• Kernel Space

    • Kernel Log: progress with free graphics drivers, three new stable kernels
      A new version of the nv driver supports later NVIDIA GPUs. Drivers giving 3D support for later Radeon GPUs are making progress, and so is code for running the X server without root rights. The kernel developers have now issued new stable kernel versions and no longer support the 2.6.29 series.

      Not much has been heard in recent months about the open-source graphics driver for NVIDIA GPUs, properly known as "xf86-video-nv" but usually shortened to just "nv". Recently, however, NVIDIA man Aaron Plattner released version 2.1.14. Although innovations are few, some of the changes mean that the driver now handles a great many later graphic chips that were previously only supported by the Nouveau driver or the proprietary NVIDIA driver. These include various GeForce 7950 cards, the GeForce models 285 and 295, and many other graphics cards in the 9000 series.


    • Linux 2.6.31-rc2
      It's out there. Larger than I'd like, but the bulk of the changes are due to some late arch updates (MIPS, and powerpc documentation).


    • NVIDIA Issues An Open-Source Driver Update
      NVIDIA's Aaron Plattner has just announced the release of the xf86-video-nv 2.1.14 driver, but does it have anything in store? Not really. The NVIDIA open-source X.Org driver update brings support for a couple of new ASICs, fixed mode-setting for some NVIDIA GPUs, and other fixes, but nothing too exciting... At least compared to the ATI X.Org module and other drivers that have picked up kernel mode-setting support and other exciting features.






  • Applications

    • Group test: screencasting apps
      Screencasts - digital movies with the desktop as a backdrop, the mouse as the protagonist and a voiceover - have become an integral part of electronic learning and form the basis of the computer-based training industry. As bandwidth becomes affordable and video-sharing websites start popping up, there's a huge influx of free and open source tools.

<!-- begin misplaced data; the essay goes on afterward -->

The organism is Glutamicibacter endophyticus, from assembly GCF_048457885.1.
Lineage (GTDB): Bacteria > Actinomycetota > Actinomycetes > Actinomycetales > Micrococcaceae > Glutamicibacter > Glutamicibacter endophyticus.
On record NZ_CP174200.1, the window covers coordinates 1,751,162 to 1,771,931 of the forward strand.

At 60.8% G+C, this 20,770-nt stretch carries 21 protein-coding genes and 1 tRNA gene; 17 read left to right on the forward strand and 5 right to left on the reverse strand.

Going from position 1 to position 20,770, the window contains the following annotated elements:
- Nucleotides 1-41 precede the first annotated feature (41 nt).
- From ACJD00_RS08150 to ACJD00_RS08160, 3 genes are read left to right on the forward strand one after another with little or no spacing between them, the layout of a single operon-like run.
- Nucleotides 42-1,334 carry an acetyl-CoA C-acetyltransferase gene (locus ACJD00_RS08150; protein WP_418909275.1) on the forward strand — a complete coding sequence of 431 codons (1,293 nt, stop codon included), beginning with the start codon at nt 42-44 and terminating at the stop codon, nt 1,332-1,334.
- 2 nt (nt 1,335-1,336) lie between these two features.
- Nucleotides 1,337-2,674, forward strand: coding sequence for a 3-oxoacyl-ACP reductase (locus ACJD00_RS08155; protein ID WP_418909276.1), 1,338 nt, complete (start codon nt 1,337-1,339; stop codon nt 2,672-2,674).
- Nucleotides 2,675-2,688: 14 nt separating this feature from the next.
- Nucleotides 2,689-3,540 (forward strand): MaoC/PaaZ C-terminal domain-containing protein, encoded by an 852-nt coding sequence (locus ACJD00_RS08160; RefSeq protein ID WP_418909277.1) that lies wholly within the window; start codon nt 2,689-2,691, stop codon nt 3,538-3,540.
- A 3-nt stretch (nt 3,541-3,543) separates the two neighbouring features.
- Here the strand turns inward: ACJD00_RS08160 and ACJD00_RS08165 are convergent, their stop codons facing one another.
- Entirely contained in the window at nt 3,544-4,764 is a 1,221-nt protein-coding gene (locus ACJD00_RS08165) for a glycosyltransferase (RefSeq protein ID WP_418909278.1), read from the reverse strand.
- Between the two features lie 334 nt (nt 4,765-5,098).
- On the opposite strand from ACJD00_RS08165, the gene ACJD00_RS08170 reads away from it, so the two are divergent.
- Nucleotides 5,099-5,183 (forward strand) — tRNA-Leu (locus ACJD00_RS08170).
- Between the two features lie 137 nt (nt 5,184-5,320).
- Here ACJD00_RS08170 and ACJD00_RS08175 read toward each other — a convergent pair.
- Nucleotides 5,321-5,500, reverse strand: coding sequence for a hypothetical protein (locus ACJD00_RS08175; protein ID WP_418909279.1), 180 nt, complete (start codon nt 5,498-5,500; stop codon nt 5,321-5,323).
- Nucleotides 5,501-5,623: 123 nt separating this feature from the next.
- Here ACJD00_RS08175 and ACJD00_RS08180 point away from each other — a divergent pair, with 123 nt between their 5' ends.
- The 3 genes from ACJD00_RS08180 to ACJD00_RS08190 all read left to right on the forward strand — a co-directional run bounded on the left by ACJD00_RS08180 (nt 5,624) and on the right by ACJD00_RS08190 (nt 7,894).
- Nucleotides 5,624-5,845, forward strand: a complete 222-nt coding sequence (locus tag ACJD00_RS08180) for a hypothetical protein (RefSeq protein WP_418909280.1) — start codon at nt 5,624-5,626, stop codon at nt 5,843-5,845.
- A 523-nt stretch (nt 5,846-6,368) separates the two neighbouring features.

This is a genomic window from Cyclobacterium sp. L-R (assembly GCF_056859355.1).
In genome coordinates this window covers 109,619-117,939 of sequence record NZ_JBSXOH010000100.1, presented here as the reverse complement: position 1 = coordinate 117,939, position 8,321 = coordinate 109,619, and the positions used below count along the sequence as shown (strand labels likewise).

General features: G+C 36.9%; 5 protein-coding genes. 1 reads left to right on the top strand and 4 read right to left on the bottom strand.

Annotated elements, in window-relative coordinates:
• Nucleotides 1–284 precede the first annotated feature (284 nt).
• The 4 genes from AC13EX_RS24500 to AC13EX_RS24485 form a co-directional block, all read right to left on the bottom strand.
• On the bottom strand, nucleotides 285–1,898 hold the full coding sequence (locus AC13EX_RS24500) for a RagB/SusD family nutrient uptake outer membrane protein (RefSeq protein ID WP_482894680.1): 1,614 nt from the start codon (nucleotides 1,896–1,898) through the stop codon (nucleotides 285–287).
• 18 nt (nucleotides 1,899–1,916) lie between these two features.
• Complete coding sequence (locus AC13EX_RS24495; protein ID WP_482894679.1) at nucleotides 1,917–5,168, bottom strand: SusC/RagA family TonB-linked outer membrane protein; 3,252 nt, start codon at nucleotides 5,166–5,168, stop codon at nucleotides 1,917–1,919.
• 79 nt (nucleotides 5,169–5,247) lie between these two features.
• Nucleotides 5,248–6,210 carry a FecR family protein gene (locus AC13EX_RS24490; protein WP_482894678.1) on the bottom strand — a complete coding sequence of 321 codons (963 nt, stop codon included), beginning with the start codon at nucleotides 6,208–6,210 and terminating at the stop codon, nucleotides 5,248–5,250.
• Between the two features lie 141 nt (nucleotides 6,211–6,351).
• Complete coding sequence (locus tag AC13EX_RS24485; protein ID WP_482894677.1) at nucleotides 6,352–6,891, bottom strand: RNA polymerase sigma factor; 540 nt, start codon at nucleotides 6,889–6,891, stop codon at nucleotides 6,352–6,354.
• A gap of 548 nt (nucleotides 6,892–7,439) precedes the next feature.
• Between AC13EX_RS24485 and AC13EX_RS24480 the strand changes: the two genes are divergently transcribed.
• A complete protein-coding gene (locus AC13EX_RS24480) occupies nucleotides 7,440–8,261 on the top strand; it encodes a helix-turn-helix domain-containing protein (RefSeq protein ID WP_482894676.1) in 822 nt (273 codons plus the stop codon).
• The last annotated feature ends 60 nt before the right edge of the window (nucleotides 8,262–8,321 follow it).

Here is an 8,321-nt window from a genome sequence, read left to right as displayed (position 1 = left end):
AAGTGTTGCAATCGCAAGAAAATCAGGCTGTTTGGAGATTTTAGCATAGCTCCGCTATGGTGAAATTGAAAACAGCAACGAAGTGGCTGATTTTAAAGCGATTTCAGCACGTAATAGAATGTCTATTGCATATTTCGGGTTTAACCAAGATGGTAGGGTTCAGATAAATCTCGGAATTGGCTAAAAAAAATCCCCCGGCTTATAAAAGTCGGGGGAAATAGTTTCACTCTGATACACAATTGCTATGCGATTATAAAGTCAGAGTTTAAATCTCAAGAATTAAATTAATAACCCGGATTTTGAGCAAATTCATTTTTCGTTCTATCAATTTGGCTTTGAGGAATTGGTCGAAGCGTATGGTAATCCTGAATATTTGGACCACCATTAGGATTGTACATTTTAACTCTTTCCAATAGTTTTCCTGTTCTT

• 101 Open Source Apps for Enterprises
      Until recently, few enterprises were using open source software for back office applications, such as enterprise resource planning (ERP) and customer relationship management (CRM). But last month, an IDC survey of Western European companies found that nearly ten percent were using open source enterprise software. That's surprisingly high for a market where the industry leaders themselves have only a ten percent share. IDC also reported that the leading open source enterprise applications are growing – by 20 percent or more per year.


    • 9 of the Best Free Linux System Monitoring Tools


    • Review: Exaile in Ubuntu 9.04 - Complete Audio Player for GNOME
      Exaile is a powerful and complete audio player for the GNOME desktop environment, which can easily compete with more popular players like Banshee or Rhythmbox.


    • Organise your music with Picard
      Organising your digital music collection can be a Herculean effort. Yet when you have several gigabytes of tracks to sift through, your only chance of finding what you want to hear is if your music files are properly tagged.

      Don't panic if your machine can't tell Barry White apart from the White Stripes, though: the creators of Picard feel your pain. That's why, by the time Picard is finished with your music collection, each file will know the album it belongs to, the artist who performed it, its track number within the album and a host of other details.


    • Fluendo Releases Its Own Linux DVD Player
      Sadly, there is no Blu-ray Player for Linux, yet. Last year CyberLink released its own DVD player for Linux.








  • Gaming

    • An Interview With A Linux Game Porter
      I'm hoping the story with Caster will help quite a bit, even if it's only Indie studios I'm working with for a while yet. There IS a market there and it's underserved. Each win like World of Goo and Caster helps sell the story to other studios and to the mainline publishers. And it's a story that it doesn't have to be the way you see it and there's a seriously underserved market that's more than willing to pay you money for your product. If they see there's a market and it may well pay them the extra expenses, you'll see more stuff happening.


    • Unigine Game Engine Continues To Advance
      As we have shared earlier, the company behind Unigine is working on a new game that will run on Linux, which is not too surprising when considering the fact that the company is very Linux friendly.


    • Wine 1.1.25 Released
      The Wine development release 1.1.25 is now available.








  • Desktop Environments

    • Maemo To Switch To Qt
      As some had already anticipated when Nokia acquired Trolltech, the next version of the Maemo platform will have its application framework based on Qt instead of Gtk+. This news was announced at the Gran Canaria Desktop Summit. While the switch to Qt may seem a major defeat for the GNOME community, this isn't exactly true, as many of the underlying technologies will still be GNOME-centric.


    • The Open-PC Project Announced at GCDS 09